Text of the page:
Said Savarkar: “The Moslem minority in India will have the right to be treated as equal citizens, enjoying equal protection and civic rights in proportion to their population. The Hindu majority will not encroach on the legitimate rights of any non-Hindu minority. But in no case can the Hindu majority resign its right which as a majority it is entitled to exercise under any democratic and legitimate constitution. The Moslem minority in particular has not obliged the Hindus by remaining in minority and therefore, they must remain satisfied with the status they occupy and with the legitimate share of civic and political rights that is their proportionate due. It would be simply preposterous to endow the Moslem minority with the right of exercising a practical veto on the legitimate rights and privileges of the majority and call it a "Swarajya." The Hindus do not want a change of masters, are not going to struggle and fight and die only to replace an Edward by an Aurangzeb simply because the latter happens to be born within Indian borders, but they want henceforth to be masters themselves in their own house, in their own land." (Bold sentences mine)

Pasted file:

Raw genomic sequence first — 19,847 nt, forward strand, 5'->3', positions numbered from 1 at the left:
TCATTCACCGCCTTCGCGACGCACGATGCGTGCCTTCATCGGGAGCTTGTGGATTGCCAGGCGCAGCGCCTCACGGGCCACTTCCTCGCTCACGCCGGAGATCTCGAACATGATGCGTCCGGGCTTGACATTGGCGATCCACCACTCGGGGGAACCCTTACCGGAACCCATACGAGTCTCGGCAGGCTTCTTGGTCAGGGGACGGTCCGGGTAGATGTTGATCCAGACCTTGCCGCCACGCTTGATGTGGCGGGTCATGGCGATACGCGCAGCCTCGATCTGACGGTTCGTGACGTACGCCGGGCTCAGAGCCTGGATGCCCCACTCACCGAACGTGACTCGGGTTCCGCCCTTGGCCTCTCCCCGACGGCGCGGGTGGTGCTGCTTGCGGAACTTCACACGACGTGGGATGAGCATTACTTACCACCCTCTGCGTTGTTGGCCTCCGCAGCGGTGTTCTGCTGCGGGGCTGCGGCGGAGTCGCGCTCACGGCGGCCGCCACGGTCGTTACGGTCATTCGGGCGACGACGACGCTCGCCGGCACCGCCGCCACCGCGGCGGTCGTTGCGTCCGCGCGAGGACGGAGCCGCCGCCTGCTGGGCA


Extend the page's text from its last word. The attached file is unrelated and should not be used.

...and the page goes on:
In a Hindu Rashtra, the principle of geography-based loyalty would imply that there would be laws to prevent inflows of foreign money for conversions, or border controls to prevent illegal migration from a future Pakistan (including East Pakistan that is now Bangladesh). On the other hand, Hindus living outside India might be given the right to emigrate back to India if they so choose – something that the Jewish state of Israel guarantees to Jews anywhere.
The last element of Hindu Rashtra would be the Upanishadic principle of neti-neti: neither this nor that. Expounded in the Brihadaranyaka Upanishad by Sage Yajnavalkaya, neti-neti implies that the greatest truth can only be understood or experienced, not described in words. Hence, not this, nor that. Like the idea of atman, the ideas of a Hindu Rashtra may be defined not by what it should be, but what it should not be.
Given the essential plurality of Hinduism, where no one book, one prophet or one set of fundamentals is accepted by all, a Hindu Rashtra constitution may not tell citizens what to do, but what not to do.
It could, for example, forbid certain activities like active conversions even while preserving the individual’s right to follow and practise any religion of his choice. True conversion is about adopting a better practice from another, not abandonment of one’s own truths.
There would be no denial of other people’s approaches to god and truth, only discouragement of Abrahamic ideas of decrying “false gods” or designating non-believers as kafirs, etc.
In the Rig Veda, where many tribes fought among themselves, the gods of the defeated peoples were never disgraced. They were always accepted.